Home / Skincare / What Is Keratosis Pilaris (KP or Chicken Skin Bumps)? What Causes It? How To Best Treat It

What Is Keratosis Pilaris (KP or Chicken Skin Bumps)? What Causes It? How To Best Treat It

What Is Keratosis Pilaris (KP or Chicken Skin)? What Causes It? How To Best Treat It

Photo Courtesy of eHow.com

Cool, crisp weather is often a much-appreciated change from hot and humid days, but with the chillier temperatures come a slew of skincare concerns. One of the more common conditions that occur during the winter months is Keratosis Pilaris (also known as “chicken skin”). To keep you from hiding your arms in bulky sweaters this season, BeautyStat has enlisted the help of skincare expert Dr. Michael Gold for an insider’s guide to treating this harmless yet unpleasant skin condition.

What is Keratosis Pilaris (KP)?

Keratosis Pilaris, or KP, is characterized as rough, follicular patches on the skin — almost like goosebumps that never go away. KP generally settles on the outer arms leaving you with rough, skin-colored bumps similar to acne. KP is typically painless and non-threatening, but sometimes is accompanied by itchiness and redness.

What causes it?

KP is caused by a build-up of keratin, a protein that protects skin from infection. When keratin blocks the opening of the hair follicle, bumpy skin can result. Although it is difficult to pinpoint what causes the keratin to build up, KP is generally associated with genetics or other skin conditions like atopic dermatitis.

What Is Keratosis Pilaris (KP or Chicken Skin)? What Causes It? How To Best Treat It

Dr. Michael Gold

How do you treat it?

KP can be incredibly frustrating for both patients and physicians alike, since it is often difficult to treat. Most dermatologists will recommend moisturizers that contain alpha or beta hydroxy acids to help remove the follicular dead skin cells. There are even some products on the market specifically formulated for KP. On occasion, mild topical corticosteroids may be prescribed for the condition. Luckily, KP usually disappears by age thirty.

Dr. Michael Gold is a board certified dermatologist/dermatologic surgeon and is the founder of Gold Skin Care Center, Advanced Aesthetics Medi Spa, The Laser and Rejuvenation Center and Tennessee Clinical Research Center located in Nashville, Tennessee. He is the author of over 300 published scientific articles, fifteen textbook chapters and the editor of two textbooks on Photodynamic Therapy and Global PDT. www.goldskincare.com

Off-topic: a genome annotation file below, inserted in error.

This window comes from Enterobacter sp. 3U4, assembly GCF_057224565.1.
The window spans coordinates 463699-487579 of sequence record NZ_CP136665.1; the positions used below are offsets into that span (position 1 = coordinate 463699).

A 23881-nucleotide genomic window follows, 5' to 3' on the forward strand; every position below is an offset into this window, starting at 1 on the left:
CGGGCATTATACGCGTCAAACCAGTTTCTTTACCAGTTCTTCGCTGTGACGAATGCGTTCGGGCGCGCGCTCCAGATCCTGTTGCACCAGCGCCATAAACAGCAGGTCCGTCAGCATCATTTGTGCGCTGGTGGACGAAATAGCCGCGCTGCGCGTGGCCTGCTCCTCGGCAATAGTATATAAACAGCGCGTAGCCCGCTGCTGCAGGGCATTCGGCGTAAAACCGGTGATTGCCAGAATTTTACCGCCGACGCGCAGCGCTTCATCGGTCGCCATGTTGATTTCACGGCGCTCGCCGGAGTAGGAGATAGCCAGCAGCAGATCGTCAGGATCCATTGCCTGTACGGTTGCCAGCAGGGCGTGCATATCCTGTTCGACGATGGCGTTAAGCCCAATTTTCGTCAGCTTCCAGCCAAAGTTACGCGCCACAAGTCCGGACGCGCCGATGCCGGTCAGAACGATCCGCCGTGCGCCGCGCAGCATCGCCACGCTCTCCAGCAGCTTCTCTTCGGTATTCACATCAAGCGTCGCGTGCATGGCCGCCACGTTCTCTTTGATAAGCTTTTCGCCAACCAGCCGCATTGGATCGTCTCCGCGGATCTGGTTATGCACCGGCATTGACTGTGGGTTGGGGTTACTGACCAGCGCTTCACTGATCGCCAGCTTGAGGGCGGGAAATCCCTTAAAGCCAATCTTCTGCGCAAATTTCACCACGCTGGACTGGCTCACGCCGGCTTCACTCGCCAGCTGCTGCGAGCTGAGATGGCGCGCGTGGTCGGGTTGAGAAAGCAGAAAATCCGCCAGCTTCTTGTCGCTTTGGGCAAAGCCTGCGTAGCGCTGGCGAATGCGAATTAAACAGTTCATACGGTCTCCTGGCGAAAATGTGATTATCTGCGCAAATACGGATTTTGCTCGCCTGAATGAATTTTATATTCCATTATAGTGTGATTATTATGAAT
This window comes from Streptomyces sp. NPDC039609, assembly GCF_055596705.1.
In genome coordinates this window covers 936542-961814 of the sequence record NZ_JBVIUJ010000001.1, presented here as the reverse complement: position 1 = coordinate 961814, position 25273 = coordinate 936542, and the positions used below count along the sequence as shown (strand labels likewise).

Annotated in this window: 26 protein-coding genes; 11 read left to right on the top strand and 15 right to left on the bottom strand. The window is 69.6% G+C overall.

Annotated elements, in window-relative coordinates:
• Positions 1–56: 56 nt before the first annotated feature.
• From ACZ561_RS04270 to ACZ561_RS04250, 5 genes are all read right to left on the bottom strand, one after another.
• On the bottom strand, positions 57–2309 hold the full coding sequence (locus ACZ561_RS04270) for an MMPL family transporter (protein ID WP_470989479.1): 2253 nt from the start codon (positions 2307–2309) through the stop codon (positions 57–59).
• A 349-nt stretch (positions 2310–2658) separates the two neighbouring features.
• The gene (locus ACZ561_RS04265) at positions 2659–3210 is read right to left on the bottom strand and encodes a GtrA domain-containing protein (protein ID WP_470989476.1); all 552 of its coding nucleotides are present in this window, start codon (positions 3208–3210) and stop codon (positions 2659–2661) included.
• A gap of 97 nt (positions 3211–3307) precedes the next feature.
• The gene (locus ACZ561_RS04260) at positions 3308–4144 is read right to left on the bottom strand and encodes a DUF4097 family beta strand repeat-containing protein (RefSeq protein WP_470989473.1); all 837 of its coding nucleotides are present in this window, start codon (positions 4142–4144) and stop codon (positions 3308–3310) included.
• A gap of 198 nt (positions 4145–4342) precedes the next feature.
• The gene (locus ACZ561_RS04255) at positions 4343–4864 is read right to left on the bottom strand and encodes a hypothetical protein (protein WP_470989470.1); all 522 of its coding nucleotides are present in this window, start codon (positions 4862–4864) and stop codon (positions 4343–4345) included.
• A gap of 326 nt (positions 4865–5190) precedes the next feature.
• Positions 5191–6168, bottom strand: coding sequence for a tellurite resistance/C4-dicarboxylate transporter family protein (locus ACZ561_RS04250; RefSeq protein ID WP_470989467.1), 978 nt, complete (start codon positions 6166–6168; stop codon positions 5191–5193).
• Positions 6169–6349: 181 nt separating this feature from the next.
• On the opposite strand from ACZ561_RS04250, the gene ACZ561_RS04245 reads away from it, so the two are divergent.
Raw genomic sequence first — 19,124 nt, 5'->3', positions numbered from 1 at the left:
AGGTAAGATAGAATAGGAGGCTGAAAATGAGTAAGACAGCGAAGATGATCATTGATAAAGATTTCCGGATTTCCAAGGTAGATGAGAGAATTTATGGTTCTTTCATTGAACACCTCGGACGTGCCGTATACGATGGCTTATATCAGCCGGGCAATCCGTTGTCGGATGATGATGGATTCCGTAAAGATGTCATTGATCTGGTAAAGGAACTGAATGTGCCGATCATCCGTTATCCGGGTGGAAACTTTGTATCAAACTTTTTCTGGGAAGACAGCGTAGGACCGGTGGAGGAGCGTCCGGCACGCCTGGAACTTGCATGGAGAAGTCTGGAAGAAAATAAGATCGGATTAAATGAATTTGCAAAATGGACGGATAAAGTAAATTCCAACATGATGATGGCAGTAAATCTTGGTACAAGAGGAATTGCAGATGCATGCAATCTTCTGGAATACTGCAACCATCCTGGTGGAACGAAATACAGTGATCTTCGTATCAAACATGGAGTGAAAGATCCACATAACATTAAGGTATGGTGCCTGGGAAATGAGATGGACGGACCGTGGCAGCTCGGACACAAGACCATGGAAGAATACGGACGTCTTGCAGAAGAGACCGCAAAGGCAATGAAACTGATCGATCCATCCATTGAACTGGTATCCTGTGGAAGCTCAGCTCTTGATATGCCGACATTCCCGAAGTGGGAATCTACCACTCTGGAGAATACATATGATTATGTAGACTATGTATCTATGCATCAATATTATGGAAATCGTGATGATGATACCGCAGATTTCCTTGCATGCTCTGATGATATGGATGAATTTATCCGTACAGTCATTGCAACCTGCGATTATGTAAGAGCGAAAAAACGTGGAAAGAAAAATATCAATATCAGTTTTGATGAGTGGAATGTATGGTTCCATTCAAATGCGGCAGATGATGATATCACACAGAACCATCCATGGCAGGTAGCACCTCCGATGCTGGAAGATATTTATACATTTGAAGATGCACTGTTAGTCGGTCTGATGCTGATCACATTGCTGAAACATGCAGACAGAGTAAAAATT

Is Keratosis Pilaris a skin condition you suffer from? What do you do to relieve the itch and “chicken skin”? Let us know by commenting below, which will automatically be posted to our Community Forum (click here to check it out!) where you can find other beauty related discussions! Don’t forget to also submit a photo to our Photo Of The Day (click here!) feature, where a new photo will be picked daily. Your photo just might be selected, so get going!

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3 comments

  1. I used to suffer from KP. But, when I took things into my own hands I began to notice significant differences. These changes were for the better. I have smoother, clearer skin and have dedicated myself to helping others to do the same. On my facebook page, I share recipes and tips for treating KP (keratosis pilaris/chicken skin) internally.

    Christal DeLoach
    “Optimizing Your Mind Body & Spirit”
    virgohealthcoach.com
    facebook.com/virgohealthcoach

  2. This must be the pesky condition I get for about a month on the bottom of my cheeks on my face as soon as temps turn chilly. Usually it gets really red and irritated and I get those little bumps. Too bad your article didn’t say anything about HOW to treat it.

  3. Valerie,

    To learn how to treat this condition, I offer a FREE Health Assessment when you and I strategize on what foods you may be allergic to that’s causing the condition to surface. Feel free to visit my website at http://www.virgohealthcoach.com/keratosis-pilaris

    Take care!

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